Setting out a substantially different position to that which he articulated when he led the UUP out of the Executive last August, Mr Nesbitt made clear that he has no preconditions relating to the IRA before re-entering the Executive.
Just six months after mocking the DUP for going back into government with a Sinn Fein which according to the security services is still heavily linked to an armed IRA, Mr Nesbitt’s language at the launch of the UUP manifesto was very different.
Instead, Mr Nesbitt set out preconditions which are easier to meet and do not relate to paramilitaries.
When Mr Nesbitt led his party out of the Executive, he said that the decision was “based solely” on the PSNI’s assessment that members of the IRA had acted in conjunction with dissident republicans and others to murder Kevin McGuigan in Belfast.
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Announcing the UUP decision at that time, Mr Nesbitt was very clear: “We are saying as a matter of principle that we are not prepared to sit at that Executive table when the IRA exists with a command structure at a senior level, are committing murder on the streets of our capital city and the best that Sinn Fein can do is trot out this tired old rhetoric that it wasn’t them ...”
He went on to say: “We will not share power with Sinn Fein while the IRA are murdering on the streets of Belfast and they are denying it.”
But, when asked on Thursday if it was right to say that he did not have any red lines relating to the IRA before returning to the Executive, Mr Nesbitt told the News Letter: “We have no red lines and I was careful not to hang us on a hook like ‘no guns, no government’. We’ve learnt that lesson.
“What we want to see is a progressive programme for government and a commitment of all those in government that they’re actually going to deliver it this time, rather than promise £80 million of a Social Investment Fund and spend £1.5 million.
“It would have been better if the panel looking at how to get rid of paramilitaries was reporting before May 5 – not only for our benefit, but for the benefit of the voter.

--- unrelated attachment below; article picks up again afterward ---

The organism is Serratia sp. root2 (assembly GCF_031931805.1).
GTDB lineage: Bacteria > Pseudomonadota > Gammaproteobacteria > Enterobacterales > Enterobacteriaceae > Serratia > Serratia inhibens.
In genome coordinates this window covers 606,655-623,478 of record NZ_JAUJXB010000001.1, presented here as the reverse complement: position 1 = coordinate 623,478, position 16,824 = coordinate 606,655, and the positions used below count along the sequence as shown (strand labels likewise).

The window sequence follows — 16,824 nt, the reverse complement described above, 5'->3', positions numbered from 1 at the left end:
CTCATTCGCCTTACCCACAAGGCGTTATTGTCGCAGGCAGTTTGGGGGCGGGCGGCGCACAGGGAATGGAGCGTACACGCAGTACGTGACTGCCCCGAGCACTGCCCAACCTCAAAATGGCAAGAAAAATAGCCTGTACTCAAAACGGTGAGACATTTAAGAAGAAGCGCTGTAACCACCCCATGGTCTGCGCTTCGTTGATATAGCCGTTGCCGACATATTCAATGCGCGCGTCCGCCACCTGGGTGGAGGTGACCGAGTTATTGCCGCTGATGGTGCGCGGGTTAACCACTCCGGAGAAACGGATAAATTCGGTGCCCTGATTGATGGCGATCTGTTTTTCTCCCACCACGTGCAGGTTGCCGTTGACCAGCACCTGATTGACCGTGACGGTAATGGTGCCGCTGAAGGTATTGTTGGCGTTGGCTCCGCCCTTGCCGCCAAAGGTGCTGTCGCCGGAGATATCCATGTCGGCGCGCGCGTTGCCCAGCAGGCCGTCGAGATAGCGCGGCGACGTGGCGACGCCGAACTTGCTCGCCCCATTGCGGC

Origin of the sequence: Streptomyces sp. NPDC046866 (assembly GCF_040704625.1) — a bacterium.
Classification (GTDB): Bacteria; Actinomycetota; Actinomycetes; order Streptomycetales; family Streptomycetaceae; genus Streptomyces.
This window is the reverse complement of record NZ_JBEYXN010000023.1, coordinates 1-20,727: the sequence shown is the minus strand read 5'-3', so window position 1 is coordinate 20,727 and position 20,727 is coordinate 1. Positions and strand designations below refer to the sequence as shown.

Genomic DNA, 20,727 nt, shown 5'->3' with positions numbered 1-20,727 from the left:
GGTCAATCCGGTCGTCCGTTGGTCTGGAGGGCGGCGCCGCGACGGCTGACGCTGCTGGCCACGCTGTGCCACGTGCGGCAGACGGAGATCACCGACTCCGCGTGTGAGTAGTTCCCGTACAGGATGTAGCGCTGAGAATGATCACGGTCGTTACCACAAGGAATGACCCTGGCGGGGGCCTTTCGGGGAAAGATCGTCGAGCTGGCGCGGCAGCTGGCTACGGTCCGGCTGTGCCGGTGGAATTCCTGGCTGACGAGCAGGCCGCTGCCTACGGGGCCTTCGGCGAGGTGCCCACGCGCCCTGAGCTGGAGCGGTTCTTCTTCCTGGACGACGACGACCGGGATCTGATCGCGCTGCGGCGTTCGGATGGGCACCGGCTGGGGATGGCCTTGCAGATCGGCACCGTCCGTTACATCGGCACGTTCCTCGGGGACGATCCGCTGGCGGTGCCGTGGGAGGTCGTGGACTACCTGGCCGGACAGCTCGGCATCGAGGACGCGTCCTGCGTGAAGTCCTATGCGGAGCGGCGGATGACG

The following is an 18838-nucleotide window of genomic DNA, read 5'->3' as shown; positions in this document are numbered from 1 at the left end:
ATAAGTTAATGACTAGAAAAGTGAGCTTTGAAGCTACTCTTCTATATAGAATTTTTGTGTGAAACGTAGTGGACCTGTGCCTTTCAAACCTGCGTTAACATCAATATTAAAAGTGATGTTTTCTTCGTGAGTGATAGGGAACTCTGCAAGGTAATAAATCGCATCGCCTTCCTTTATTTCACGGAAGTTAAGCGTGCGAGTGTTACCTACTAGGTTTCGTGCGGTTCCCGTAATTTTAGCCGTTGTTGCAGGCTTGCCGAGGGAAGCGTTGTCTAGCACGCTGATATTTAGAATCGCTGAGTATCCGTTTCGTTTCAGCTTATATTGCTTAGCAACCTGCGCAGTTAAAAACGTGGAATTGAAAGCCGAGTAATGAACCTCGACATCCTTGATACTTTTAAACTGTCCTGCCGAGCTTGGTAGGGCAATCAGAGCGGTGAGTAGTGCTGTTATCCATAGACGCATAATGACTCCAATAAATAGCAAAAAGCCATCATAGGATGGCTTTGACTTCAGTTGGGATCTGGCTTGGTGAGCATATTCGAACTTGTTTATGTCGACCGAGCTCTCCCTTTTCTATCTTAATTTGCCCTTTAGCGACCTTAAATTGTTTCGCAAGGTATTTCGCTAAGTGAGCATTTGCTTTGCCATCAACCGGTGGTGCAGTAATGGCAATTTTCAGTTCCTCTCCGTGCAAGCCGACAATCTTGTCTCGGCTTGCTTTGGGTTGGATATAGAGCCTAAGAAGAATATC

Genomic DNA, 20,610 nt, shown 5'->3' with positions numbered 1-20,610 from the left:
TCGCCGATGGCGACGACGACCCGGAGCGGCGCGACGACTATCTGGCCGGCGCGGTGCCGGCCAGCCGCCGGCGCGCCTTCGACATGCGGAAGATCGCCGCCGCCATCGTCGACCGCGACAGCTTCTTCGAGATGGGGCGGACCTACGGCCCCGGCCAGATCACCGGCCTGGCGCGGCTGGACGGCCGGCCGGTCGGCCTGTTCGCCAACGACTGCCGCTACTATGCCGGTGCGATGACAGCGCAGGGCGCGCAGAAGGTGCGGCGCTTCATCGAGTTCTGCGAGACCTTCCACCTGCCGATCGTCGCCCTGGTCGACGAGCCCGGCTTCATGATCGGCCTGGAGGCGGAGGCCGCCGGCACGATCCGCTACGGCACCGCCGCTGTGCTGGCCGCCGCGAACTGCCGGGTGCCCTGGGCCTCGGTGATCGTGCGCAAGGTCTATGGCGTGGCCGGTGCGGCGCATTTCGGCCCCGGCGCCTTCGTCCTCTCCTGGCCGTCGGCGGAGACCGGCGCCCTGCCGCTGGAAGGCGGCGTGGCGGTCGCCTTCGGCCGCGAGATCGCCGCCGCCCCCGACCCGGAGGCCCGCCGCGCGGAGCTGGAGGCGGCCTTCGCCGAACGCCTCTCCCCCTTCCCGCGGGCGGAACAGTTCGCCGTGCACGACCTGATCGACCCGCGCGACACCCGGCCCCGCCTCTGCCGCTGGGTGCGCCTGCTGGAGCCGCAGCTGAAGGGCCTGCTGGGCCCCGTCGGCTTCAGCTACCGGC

“Clearly, that’s not going to happen so we will wait and see what they say, but I have to say that I like their thinking in terms of the engagement we’ve had with them.”
When asked if he needed to hear anything from Gerry Adams before he goes back into government, Mr Nesbitt said: “No. We will not allow Gerry Adams or Martin McGuinness or Sinn Fein to dictate what we do with our mandate. We will make a decision on that ourselves.”
Last October at the Ulster Unionist conference, Mr Nesbitt received a rousing reception when he said: “Others do what others do. If a unionist party reads a report that says (1) The IRA still exists (2) It has access to weapons (3) It is still run by the Army Council and (4) the Army Council oversees Sinn Féin … and then that unionist party concludes: ‘That’s alright then, we’re back into government’ ... well, fine.
“The cat can lap it up like a bowl of very attractive double cream, but this canary is warning there is something toxic in the air.”
In the same speech, he said: “We will not be standing shoulder to shoulder against paramilitarism with a political party that insists the IRA no longer exists. It looks like the DUP will. What a pity they won’t stand strong with us. But we will not be deflected. It’s not the first time we have had to do the difficult thing on our own.”
Earlier that month, in an interview with News Letter columnist Alex Kane, Mr Nesbitt had said: “I’m not going to stand shoulder to shoulder with Martin McGuinness when he is lying; when he is in denial about the existence of the IRA in 2015.”
Last November, Mr Nesbitt referred to the recently published Government report which said that the IRA exists, that it still has access to weapons and that IRA members believe that the Army Council controls Sinn Fein. He said: “Unless Sinn Fein and the DUP address that reality, it renders any pledges and statements hollow and the IRA Army Council will be allowed to continue to exist.”
Yesterday, Mr Nesbitt told the News Letter that if the UUP does return to the Executive and is not the biggest Stormont party then it would take the education department. However, it is unlikely to be able to pick education if it remains as the third largest party, as it has always been picked by one of the top two parties.
Mr Nesbitt also declined to give details of the reasons behind the resignation of North Down councillor Daniel Allen. On Monday the party announced that Mr Allen, who had been one of three candidates in North Down, had left because the party could not “accommodate his demands”.
Yesterday Mr Nesbitt said: “We would have been happy to have had Daniel as a candidate but the staff worked with him and couldn’t satisfy his demands. He has subsequently decided to resign. That’s that.” When asked what demands had been made, he said: “It’s internal stuff, so we don’t wash dirty linen in public.”
The DUP’s campaign has placed heavy focus on its new leader Arlene Foster. In an apparent dig at this tactic, Mr Nesbitt said: “Having lived through the era of Ian Paisley’s party, we do not want to return to the cult of the individual.”
Later, as he announced the UUP’s candidates, he told supporters: “These are not just Mike Nesbitt’s candidates, these are your candidates.”